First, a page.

BOM and CAD-PDM-PLM-ERP Integration Challenges

by Oleg on November 2, 2011 · 25 comments

I want to talk about Bill of Material and integration today. The reason why I’m coming to this topic is largely because I have a feeling “integration” will play a significant role in the future of product lifecycle management and enterprise systems in general. Two days ago, I’ve been writing about two approaches “unification” and “integration” in PLM. One of the main reasons why, I think, CAD/PLM companies decided to focus on “unification” is a struggle with integration. Time ago it started from integration between CAD and PDM. Since then, multiple other topics were added to the story of integration between multiple systems. So, one of the objectives companies put in front of them investing into unification was to simplify deployment of integrated systems.

BOM and Integrations

What I learned from multiple integration projects I’ve been involved for the last 10 years? Bill of Materials is the central piece of every integration story. The majority of integration topics are around how to handle BOM during all scenarios. The processes and implementation practices related to Bill of Materials are impacting in a significant way how a company will operate multiple systems (CAD, PDM, PLM, ERP).

Interesting enough, Bill of Material is also a centerpiece of all battles around how manage product data in various forms in multiple systems. It comes in a form of BOM synchronization between systems, definition of multiple BOM views, Product representations and many others. After thinking about possible integration scenarios, I’d like to come with three main challenges that exist in most of the integration projects (in most of the cases regardless on what systems are involved) – BOM Transfer, Item Data Synchronization and Single Bill of Material representation.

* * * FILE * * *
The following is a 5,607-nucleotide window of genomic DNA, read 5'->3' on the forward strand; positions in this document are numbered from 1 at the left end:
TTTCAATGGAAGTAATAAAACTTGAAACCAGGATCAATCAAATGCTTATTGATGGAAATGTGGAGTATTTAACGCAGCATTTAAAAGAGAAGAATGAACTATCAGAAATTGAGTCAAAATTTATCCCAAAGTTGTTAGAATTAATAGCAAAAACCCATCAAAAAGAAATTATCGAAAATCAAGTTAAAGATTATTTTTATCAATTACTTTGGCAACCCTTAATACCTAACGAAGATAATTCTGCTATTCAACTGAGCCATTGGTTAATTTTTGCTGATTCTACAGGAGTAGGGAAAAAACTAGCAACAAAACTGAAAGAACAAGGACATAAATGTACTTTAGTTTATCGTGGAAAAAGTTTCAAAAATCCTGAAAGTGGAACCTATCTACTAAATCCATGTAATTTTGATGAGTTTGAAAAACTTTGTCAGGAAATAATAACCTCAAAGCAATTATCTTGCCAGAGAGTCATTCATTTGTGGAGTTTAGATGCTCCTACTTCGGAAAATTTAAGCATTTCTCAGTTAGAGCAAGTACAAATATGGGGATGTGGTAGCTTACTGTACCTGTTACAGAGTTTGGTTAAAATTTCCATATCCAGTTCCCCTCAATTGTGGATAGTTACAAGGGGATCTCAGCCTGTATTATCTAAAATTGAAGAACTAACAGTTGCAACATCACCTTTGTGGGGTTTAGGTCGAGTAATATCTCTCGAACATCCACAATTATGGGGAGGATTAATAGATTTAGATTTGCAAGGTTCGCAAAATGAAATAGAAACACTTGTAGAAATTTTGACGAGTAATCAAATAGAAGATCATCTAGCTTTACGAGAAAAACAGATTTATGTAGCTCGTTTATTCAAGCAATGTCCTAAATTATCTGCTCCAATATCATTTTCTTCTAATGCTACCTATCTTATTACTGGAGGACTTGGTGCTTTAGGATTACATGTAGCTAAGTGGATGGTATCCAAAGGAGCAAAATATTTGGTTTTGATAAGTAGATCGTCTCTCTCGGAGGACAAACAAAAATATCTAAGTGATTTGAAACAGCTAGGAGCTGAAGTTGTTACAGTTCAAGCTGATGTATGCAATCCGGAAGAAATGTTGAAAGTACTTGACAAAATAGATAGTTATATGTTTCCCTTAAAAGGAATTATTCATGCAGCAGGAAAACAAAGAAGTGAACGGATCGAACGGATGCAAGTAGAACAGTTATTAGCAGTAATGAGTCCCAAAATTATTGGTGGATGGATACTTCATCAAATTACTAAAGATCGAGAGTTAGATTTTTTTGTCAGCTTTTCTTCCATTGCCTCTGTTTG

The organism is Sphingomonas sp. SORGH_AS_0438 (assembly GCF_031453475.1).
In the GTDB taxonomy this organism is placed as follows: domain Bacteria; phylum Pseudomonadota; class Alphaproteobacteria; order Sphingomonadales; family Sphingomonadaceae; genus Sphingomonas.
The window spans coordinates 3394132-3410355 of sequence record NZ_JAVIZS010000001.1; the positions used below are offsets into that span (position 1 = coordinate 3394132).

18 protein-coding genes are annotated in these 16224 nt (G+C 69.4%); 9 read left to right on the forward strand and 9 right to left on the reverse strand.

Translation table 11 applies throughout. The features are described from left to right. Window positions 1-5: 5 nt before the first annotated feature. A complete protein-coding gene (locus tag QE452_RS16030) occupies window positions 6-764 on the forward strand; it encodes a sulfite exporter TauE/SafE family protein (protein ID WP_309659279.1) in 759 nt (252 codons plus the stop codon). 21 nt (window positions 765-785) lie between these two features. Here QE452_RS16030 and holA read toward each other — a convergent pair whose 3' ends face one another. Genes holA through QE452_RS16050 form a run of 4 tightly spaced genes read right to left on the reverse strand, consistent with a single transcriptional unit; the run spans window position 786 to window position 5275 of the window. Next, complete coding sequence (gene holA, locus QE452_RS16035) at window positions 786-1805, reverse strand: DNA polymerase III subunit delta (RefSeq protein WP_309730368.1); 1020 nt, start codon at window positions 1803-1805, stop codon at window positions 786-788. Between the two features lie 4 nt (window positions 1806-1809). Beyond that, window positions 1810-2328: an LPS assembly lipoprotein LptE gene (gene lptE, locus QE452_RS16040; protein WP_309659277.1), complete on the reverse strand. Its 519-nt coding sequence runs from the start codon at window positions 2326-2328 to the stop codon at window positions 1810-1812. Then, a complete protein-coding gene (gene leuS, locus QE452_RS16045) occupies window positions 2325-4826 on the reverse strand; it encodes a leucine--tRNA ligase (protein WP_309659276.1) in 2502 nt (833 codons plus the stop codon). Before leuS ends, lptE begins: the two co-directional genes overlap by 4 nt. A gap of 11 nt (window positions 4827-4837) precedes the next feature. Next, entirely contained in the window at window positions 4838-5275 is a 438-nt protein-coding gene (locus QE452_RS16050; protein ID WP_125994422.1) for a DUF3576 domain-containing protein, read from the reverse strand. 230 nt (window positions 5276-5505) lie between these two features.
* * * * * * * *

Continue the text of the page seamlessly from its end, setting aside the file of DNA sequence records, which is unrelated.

Integration Challenges

Challenge 1: BOM Transfer

This is a very complicated topic. Bill of Materials are everywhere. Drawings,  CAD Systems, Engineering databases, ERP and Manufacturing systems. Even sales configurations requires a certain representation of BOM. The top waste, people want to eliminate is a need to entering information manually from one system to another system. Therefore, to automate the transfer is No.1 priority for many integration projects. However, it requires mapping of data and a lot of “hand-wiring”.

Challenge 2: How to keep Item Data in Sync

Item information (or how ERP-related people saying Item Master) is a second important topic for the integration. In most of the companies, it is originated and maintained by ERP/MRP systems. However, when company is moving more towards cross-functional processes, the need to have item master information replicated and, sometime originated outside of ERP system, is growing.

Challenge 3: Where is my single BOM?

This is of the most challenging topic. Lots of companies are spending tons of time trying to decide how to maintain different flavors of BOMs in multiple systems, how to synchronize it and how to define what is the “ultimate single BOM”. Some of the companies are taking a different approach and starting to manage so called “multiple BOM”. Time ago, I spent some time discussing these topics. Read the following two blog post I published before: Is it a time for synchronized BOM? and Non-linear BOM perspective. Companies are spending lots of resources trying to find what is the right BOM management strategy. Lots of tools (including customized tools) are focusing on how to maintain bill of materials handling across multiple representations (aka systems).

What is my conclusion? BOM is a centerpiece of everything. You may lose control of 3D drawings’ versions and do everything in 2D. You can maintain change tracking manually. You may decide not to manage requirements. However, in my view, you cannot lose the control of items and bill of materials. As the number of systems involved into this process is growing, the complexity of keeping BOM under control becomes and more complicated. Many companies are avoiding management of Bill of Materials in multiple systems just because of this reason. As, one of my readers mentioned earlier this week – “you rarely can satisfy all your needs with a single system“. So, I’m expecting more “integration challenges” in coming years from implementing CAD, PDM, PLM, ERP in various flavors and combinations. Just my thoughts…

Best, Oleg

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